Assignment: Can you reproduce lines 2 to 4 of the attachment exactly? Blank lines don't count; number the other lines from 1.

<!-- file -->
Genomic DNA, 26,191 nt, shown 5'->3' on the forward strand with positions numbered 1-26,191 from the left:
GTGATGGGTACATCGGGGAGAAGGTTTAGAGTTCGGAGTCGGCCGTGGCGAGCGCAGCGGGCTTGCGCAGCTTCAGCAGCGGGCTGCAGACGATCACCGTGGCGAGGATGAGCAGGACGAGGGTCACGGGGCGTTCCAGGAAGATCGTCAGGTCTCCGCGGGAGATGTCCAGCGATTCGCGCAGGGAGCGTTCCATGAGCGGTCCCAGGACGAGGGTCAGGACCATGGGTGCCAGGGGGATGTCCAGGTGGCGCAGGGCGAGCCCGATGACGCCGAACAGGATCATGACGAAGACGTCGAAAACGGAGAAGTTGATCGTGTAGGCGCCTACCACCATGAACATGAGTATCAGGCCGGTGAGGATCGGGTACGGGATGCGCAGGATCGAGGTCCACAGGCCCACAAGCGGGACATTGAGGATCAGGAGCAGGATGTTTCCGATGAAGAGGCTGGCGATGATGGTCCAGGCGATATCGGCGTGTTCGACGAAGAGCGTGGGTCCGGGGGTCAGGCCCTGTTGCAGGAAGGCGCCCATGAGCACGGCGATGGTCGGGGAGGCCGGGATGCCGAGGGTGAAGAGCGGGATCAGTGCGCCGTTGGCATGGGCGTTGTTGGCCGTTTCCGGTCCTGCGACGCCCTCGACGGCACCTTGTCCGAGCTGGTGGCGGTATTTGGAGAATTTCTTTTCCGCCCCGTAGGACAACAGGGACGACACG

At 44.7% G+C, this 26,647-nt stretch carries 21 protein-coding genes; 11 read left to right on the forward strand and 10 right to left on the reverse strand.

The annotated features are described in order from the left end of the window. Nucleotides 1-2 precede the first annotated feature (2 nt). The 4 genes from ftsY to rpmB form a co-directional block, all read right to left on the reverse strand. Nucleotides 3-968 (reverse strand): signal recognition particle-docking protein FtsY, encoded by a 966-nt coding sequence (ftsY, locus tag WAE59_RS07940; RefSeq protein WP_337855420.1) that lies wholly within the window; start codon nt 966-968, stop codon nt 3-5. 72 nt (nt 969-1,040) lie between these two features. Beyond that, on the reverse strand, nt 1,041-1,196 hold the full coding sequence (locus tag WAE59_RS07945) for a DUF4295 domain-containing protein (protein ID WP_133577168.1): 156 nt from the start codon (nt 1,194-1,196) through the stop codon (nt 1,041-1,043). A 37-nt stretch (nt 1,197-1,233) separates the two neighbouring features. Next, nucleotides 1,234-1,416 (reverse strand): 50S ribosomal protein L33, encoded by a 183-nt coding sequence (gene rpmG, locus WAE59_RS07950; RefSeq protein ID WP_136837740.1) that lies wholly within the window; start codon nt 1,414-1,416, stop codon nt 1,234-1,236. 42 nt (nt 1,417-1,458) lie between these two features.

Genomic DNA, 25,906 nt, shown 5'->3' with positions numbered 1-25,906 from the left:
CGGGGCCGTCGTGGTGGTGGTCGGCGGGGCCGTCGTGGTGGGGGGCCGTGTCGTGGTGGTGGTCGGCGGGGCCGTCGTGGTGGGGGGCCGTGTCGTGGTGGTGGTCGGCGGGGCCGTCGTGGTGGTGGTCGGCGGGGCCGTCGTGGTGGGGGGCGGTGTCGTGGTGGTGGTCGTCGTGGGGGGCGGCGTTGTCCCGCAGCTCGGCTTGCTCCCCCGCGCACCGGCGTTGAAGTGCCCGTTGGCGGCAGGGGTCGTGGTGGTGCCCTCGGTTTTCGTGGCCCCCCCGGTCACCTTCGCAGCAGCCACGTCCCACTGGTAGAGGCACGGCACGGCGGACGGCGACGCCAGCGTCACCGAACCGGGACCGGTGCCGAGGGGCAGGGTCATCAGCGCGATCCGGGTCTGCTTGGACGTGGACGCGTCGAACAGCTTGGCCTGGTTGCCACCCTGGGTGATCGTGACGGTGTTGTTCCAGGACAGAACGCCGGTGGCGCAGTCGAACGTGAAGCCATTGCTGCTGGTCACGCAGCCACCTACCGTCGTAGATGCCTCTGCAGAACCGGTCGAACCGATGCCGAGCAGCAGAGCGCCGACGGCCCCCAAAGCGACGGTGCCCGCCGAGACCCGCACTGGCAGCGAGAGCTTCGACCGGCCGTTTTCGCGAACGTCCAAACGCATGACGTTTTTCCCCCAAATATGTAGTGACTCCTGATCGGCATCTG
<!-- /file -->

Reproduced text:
GTGATGGGTACATCGGGGAGAAGGTTTAGAGTTCGGAGTCGGCCGTGGCGAGCGCAGCGGGCTTGCGCAGCTTCAGCAGCGGGCTGCAGACGATCACCGTGGCGAGGATGAGCAGGACGAGGGTCACGGGGCGTTCCAGGAAGATCGTCAGGTCTCCGCGGGAGATGTCCAGCGATTCGCGCAGGGAGCGTTCCATGAGCGGTCCCAGGACGAGGGTCAGGACCATGGGTGCCAGGGGGATGTCCAGGTGGCGCAGGGCGAGCCCGATGACGCCGAACAGGATCATGACGAAGACGTCGAAAACGGAGAAGTTGATCGTGTAGGCGCCTACCACCATGAACATGAGTATCAGGCCGGTGAGGATCGGGTACGGGATGCGCAGGATCGAGGTCCACAGGCCCACAAGCGGGACATTGAGGATCAGGAGCAGGATGTTTCCGATGAAGAGGCTGGCGATGATGGTCCAGGCGATATCGGCGTGTTCGACGAAGAGCGTGGGTCCGGGGGTCAGGCCCTGTTGCAGGAAGGCGCCCATGAGCACGGCGATGGTCGGGGAGGCCGGGATGCCGAGGGTGAAGAGCGGGATCAGTGCGCCGTTGGCATGGGCGTTGTTGGCCGTTTCCGGTCCTGCGACGCCCTCGACGGCACCTTGTCCGAGCTGGTGGCGGTATTTGGAGAATTTCTTTTCCGCCCCGTAGGACAACAGGGACGACACG

At 44.7% G+C, this 26,647-nt stretch carries 21 protein-coding genes; 11 read left to right on the forward strand and 10 right to left on the reverse strand.

The annotated features are described in order from the left end of the window. Nucleotides 1-2 precede the first annotated feature (2 nt). The 4 genes from ftsY to rpmB form a co-directional block, all read right to left on the reverse strand. Nucleotides 3-968 (reverse strand): signal recognition particle-docking protein FtsY, encoded by a 966-nt coding sequence (ftsY, locus tag WAE59_RS07940; RefSeq protein WP_337855420.1) that lies wholly within the window; start codon nt 966-968, stop codon nt 3-5. 72 nt (nt 969-1,040) lie between these two features. Beyond that, on the reverse strand, nt 1,041-1,196 hold the full coding sequence (locus tag WAE59_RS07945) for a DUF4295 domain-containing protein (protein ID WP_133577168.1): 156 nt from the start codon (nt 1,194-1,196) through the stop codon (nt 1,041-1,043). A 37-nt stretch (nt 1,197-1,233) separates the two neighbouring features. Next, nucleotides 1,234-1,416 (reverse strand): 50S ribosomal protein L33, encoded by a 183-nt coding sequence (gene rpmG, locus WAE59_RS07950; RefSeq protein ID WP_136837740.1) that lies wholly within the window; start codon nt 1,414-1,416, stop codon nt 1,234-1,236. 42 nt (nt 1,417-1,458) lie between these two features.